My previous blog, "Are Carbs Important During Exercise?" is all about fueling with carbohydrates (CHO) during exercise. Today I discuss how to apply all that heavy information and provide examples of what that looks like during a 2 hour run, ride, or any form of endurance exercise.

Carbohydrate Guidelines DURING Endurance Exercise (How Much?)

During endurance exercise, you can significantly improve your stamina by consuming adequate carbohydrates. 

  • If exercise lasts 1 hour or less, eating during exercise isn't as crucial. You can grab a bite to eat after your one hour workout.
  • If exercising longer than 1 hour, eat 30-60 grams of CHO within that hour.
  • If exercise continues past 2 hours, increase your CHO intake to 45-90 grams of CHO per hour until you're finished exercising. 

Things to consider when fueling and hydrating while cycling or running:

  • Figure out what foods and fluids you tolerate. Experiment during training and prior to race day. Find what tastes and digests best for you. 
  • How comfortable are you with your bike-handling/eating skills? 
  • Consider wearing a jersey or jacket with multiple, easy-to-reach pockets to carry snacks. You can grab the food while riding and avoid the need to stop to eat.
  • If you prefer to drink your CHO, bring enough sports drink or other liquid CHO for the ride/run.
  • If running, consider placing water along your running route ahead of time or consider wearing a hydration belt or Camelback.
  • For longer distances, consider bringing powdered sports drink packets to which you simply add water and shake it up in your water bottle.
  • Be sure to drink every 15 to 20 minutes. Remember, you want to prevent dehydration. Once you’re dehydrated, you won’t catch up and your performance will suffer. Important: Drink to thirst and to match your fluid losses, which can vary tremendously depending on your fitness level, sweat rate, and weather conditions.

There are a ton of different ways to eat and/or drink carbohydrates during exercise. I always recommend starting to fuel with carb around the 45-50 minute mark. This ensures you stay “ahead of the game” versus waiting too long before you eat. Once fueling and hydration fall behind, it’s very difficult to play catch up, and usually doesn’t feel very good.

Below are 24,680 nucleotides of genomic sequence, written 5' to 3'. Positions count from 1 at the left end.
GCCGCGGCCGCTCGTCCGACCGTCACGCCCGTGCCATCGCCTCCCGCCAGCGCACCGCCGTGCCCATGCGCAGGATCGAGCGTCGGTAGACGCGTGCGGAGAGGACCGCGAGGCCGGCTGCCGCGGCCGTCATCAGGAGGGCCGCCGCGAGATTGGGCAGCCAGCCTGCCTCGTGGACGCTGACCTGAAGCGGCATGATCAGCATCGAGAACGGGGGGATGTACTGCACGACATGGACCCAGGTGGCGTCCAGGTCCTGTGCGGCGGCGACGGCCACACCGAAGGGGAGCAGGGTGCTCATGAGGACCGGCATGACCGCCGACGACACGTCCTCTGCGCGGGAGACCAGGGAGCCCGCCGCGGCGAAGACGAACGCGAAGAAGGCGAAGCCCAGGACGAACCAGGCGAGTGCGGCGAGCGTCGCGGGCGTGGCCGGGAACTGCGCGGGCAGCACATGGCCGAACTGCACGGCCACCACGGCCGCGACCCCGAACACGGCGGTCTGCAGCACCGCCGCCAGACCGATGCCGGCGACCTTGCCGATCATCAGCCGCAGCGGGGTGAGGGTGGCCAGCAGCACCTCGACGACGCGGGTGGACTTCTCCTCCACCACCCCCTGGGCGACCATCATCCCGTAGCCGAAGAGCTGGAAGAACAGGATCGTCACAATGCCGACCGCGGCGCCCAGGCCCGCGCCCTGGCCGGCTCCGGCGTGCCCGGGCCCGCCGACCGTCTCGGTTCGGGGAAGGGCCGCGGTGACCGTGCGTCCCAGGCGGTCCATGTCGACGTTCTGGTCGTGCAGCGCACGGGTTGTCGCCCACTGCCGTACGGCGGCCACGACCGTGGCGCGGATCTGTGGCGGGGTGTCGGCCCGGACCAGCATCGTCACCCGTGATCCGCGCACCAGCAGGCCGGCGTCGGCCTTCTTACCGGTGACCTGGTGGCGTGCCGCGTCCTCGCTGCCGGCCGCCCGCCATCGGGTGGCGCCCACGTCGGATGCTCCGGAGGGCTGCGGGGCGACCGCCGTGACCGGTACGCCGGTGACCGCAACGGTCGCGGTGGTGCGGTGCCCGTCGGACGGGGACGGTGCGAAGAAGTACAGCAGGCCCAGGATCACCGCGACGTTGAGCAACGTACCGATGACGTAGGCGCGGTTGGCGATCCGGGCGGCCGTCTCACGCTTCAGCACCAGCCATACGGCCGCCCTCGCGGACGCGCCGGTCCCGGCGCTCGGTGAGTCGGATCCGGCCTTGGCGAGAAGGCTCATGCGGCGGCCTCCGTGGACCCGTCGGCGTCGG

When it comes to what to buy, there is no "best choice"; you simply need to experiment to determine what products satisfy your taste buds and settle well. You can choose commercial sport foods or “real food” (see list below). 

Nutrition Plan Examples (ideally, you're starting your exercise 100% fueled and hydrated)

Nutrition Plan Example 1 (Sports Drink only):

0-60 minutes: 8oz. sport drink (14g CHO) + water

60-120 minutes: 16-24 oz. sport drink (28-42g CHO)

Nutrition Plan Example 2:

0-60 minutes: 8oz. sport drink (14g CHO) + water

60-120 minutes: 12-16 oz. sport drink (21-28g CHO) + energy gel (25g CHO*)

Nutrition Plan Example 3:

0-60 minutes:  2 pieces GU chomps (12g CHO) + water

60-120 minutes: 12 oz. sport drink (21g CHO) + 2 pieces GU chomps (12g CHO) + 1 packet jelly belly sport beans (25g CHO) + water

Nutrition Plan Example 4:

0-60 minutes: 8 oz. sport drink (14g CHO) + water

60-120 minutes: 4 pieces Clif Shot Bloks (24g CHO) + 1 energy gel (25g CHO*) + water

Nutrition Plan Example 5:

0-60 minutes: 1 energy gel (25g CHO*) + water

60-120 minutes: 12-16 oz. sport drink (21-28g CHO) + 1 energy gel (25 g CHO*)

Nutrition Plan Example 6:

0-60 minutes: 1 energy gel (25g CHO*) + water

60-120 minutes: 2 energy gels (50 g CHO*) + water

Nutrition Plan Example 7:

0-60 minutes: 8oz. sport drink (14g CHO) + water

60-120 minutes: 12-16 oz. sport drink (21-28g CHO) + 1 banana, 7-7½” long (27g CHO)  

*the number of grams of carbohydrates varies slightly from brand to brand.

Popular "Real Food" Snacks During Endurance Exercise

Dried figs

Energy bar

Bagel

Tootsie Rolls

Hard candies

Mini chocolate bars

Gummy candies

Sports beans

Vanilla cookies

Pretzels

Banana

Chocolate Milk

Cheers to finding what works for you, successful training, and kicking booty on race day!

In Health and Happiness,

Kelly Harrington, MS, RDN

Registered Dietitian Nutritionist for Healthy Goods

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